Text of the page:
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US First Lady Melania Trump Starts The Final Leg of Her Africa Trip

She will depart Egypt for the U.S. later Saturday, capping a tour to highlight child welfare, education, tourism and conservation.

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First Lady Melania Trump meets with Egypt's President Abdel-Fattah el-Sissi and his wife Entissar Mohameed Amer at the Presidential Palace in Cairo, Egypt. VOA

U.S. first lady Melania Trump arrived Saturday in Cairo, Egypt, where she was greeted at an arrival ceremony by President Abdel Fattah al-Sissi and his wife, Entissar Mohameed Amer.

After a visit to the presidential palace and a stop at the U.S. embassy in Cairo, the first lady visited the Pyramids and the Great Sphinx. Egypt is Melania Trump’s last stop on a four-nation tour of Africa that also included a visit to Kenya, where she visited two orphanages, one for children and the other for elephants.

Trump stopped by the elephant orphanage on a visit to Nairobi National Park, a nature preserve located just a few kilometers south of the Kenyan capital.

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First lady Melania Trump visits the ancient statue of Sphinx, with the body of a lion and a human head, at the historic site of Giza Pyramids in Giza, near Cairo, Egypt. VOA

Park rangers told the first lady about steps Kenya is taking to conserve the elephant and rhino populations, which have been decimated by poachers. Another 11 rhinos died in July from drinking salty water after a transfer to a new Kenyan sanctuary.

A new Chinese-built railroad running through the park also has been a source of controversy. The project, which split the park in two, was backed by the government over the objections of conservationists who complained of inadequate environmental impact studies.

On Friday, Trump fed a baby elephant using a giant bottle, then got a small bump from another pachyderm as she tried to administer another feeding

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U.S. first lady Melania Trump (L) and first lady of Kenya Margaret Kenyatta (R) pet a baby elephant at The David Sheldrick Elephant Orphanage in Nairobi. VOA

During a 90-minute tour of the park, where she caught glimpses of hippos, a giraffe and other animals, Trump got out of the car to look at an ivory burn site, where the material has been destroyed to discourage the trade in elephant tusks.

After the visit to the park, Trump visited a Nairobi orphanage known as The Nest, which cares mainly for children whose parents have been incarcerated.

Trump’s first-ever visit to Africa and her first extended solo international trip as first lady have included visits to Ghana and Malawi.

Also Read: Former US First Lady Barbara Bush Dies At Age 92

She will depart Egypt for the U.S. later Saturday, capping a tour to highlight child welfare, education, tourism and conservation.

Trump’s visit includes promoting the work of the U.S. Agency for International Development (USAID), the funding of which President Donald Trump has twice proposed slashing by nearly a third. Lawmakers, however, have not approved those requests. (VOA)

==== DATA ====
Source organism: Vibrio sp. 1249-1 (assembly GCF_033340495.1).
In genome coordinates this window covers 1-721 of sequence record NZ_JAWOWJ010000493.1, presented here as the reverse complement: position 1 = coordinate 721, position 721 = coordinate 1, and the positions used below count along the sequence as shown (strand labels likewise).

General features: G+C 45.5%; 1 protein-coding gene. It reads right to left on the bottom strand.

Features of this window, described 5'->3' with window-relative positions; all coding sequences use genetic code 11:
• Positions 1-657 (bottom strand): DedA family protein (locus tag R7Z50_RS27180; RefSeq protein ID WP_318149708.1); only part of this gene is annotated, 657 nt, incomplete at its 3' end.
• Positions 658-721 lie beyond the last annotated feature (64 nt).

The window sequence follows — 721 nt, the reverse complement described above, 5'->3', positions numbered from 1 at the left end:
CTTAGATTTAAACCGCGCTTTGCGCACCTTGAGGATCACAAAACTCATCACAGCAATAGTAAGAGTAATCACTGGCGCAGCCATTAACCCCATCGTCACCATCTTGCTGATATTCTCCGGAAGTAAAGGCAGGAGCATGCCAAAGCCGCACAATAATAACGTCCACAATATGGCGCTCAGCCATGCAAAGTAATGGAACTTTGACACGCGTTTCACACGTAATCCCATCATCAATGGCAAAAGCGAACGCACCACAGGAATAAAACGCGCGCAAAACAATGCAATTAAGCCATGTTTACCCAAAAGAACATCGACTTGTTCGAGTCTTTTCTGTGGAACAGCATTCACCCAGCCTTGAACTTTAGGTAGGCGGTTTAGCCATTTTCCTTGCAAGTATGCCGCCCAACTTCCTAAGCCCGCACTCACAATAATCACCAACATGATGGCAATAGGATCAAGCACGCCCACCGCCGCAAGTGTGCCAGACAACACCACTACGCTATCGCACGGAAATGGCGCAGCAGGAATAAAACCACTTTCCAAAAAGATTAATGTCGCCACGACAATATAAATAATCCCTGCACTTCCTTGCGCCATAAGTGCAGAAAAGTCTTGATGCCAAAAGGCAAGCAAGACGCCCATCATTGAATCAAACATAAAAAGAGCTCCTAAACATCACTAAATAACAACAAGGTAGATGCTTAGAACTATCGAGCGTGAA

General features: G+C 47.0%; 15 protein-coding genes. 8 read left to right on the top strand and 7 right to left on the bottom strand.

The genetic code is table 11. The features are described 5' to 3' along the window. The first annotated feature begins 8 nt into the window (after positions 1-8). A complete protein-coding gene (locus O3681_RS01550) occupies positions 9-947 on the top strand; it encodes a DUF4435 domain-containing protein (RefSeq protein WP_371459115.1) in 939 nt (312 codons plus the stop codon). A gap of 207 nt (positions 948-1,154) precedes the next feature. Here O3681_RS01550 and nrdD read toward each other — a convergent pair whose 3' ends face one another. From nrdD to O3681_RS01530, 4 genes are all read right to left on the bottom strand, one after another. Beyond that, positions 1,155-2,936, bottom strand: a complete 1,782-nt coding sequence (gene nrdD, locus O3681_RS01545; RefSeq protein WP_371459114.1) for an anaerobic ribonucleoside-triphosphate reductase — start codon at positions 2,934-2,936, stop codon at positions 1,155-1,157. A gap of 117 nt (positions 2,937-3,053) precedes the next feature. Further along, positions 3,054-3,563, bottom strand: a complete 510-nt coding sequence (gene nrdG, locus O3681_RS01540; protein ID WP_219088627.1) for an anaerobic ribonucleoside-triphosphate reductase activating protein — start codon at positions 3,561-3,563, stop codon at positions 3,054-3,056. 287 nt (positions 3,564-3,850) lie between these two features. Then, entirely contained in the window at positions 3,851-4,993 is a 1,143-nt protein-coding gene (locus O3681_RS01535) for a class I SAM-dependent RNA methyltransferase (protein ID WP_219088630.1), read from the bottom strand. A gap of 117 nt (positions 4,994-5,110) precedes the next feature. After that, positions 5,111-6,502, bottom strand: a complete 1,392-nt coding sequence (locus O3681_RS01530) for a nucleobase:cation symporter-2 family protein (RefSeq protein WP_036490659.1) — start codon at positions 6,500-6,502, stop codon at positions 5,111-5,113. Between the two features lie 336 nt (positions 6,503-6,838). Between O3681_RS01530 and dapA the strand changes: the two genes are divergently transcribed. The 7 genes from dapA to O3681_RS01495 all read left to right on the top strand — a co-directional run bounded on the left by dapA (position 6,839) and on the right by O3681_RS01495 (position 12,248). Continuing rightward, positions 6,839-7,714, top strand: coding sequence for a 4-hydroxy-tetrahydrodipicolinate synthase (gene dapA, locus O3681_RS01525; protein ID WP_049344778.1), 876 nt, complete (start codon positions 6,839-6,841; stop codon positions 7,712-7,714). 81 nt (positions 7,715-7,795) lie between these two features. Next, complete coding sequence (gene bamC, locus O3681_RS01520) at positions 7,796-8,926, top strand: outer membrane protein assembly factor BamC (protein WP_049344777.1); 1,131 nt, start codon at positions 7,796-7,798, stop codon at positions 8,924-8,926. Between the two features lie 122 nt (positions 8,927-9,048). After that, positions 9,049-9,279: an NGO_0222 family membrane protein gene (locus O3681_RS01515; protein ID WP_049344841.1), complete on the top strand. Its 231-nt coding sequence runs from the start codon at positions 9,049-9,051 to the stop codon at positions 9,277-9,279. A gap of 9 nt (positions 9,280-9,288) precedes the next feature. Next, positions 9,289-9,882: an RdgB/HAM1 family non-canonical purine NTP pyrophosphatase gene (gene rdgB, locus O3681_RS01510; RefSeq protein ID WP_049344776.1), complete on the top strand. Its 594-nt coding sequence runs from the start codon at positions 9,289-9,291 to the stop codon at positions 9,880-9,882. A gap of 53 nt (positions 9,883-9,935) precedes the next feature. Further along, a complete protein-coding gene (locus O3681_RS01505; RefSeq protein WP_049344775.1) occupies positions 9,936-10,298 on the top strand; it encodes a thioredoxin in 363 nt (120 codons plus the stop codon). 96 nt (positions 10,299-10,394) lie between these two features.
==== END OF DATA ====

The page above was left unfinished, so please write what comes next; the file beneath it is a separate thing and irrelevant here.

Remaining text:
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Content Moderators on Facebook and YouTube Asked to Sign PTSD Forms

Content moderators at Facebook and YouTube in Europe and in the US have been asked to sign PTSD forms

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Content moderators at Facebook and YouTube in Europe and in the US have been asked to sign forms detailing that the job may cause post-traumatic stress disorder. Pixabay

Content moderators at Facebook and YouTube in Europe and in the US have been asked to sign forms detailing that the job may cause post-traumatic stress disorder (PTSD).

According to The Financial Times and The Verge, global professional services firm Accenture which provides content moderators for big tech firms have asked them to sign a form, explicitly acknowledging that their job could cause post-traumatic stress disorder.

Accenture runs at least three content moderation sites for Facebook in Europe, including in Warsaw, Lisbon and Dublin. A similar document was also provided by Accenture to workers at a YouTube content moderation facility in Austin, Texas. Accenture said the wellbeing of workers was a “top priority”.

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Accenture runs at least three content moderation sites for Facebook in Europe, including in Warsaw, Lisbon and Dublin. Pixabay

“We regularly update the information we give our people to ensure that they have a clear understanding of the work they do,” the company said in a statement.

“According to an employee who signed one of these acknowledgment forms, every moderator at the facility was emailed a link and asked to sign immediately,” the report said.

The Accenture form says workers might review “disturbing” videos and that moderating “such content may impact my mental health, and it could even lead to Post Traumatic Stress Disorder (PTSD). Both Facebook and Google said they did not review Accenture’s new form.

The Verge’s probe last month into Accenture’s Austin site described hundreds of low-paid immigrants toiling in, removing videos flagged for extreme violence and terrorist content.

Also Read- Tech Giant Apple Becomes One of The Fastest-Growing Brands in India

“The moment they quit Accenture or get fired, they lose access to all mental health services. One former moderator for Google said she was still experiencing symptoms of PTSD two years after leaving,” the report claimed.

Last year, The Verge published a report of Facebook moderators and one of them said he “sleeps with a gun by his side” after doing the job. (IANS)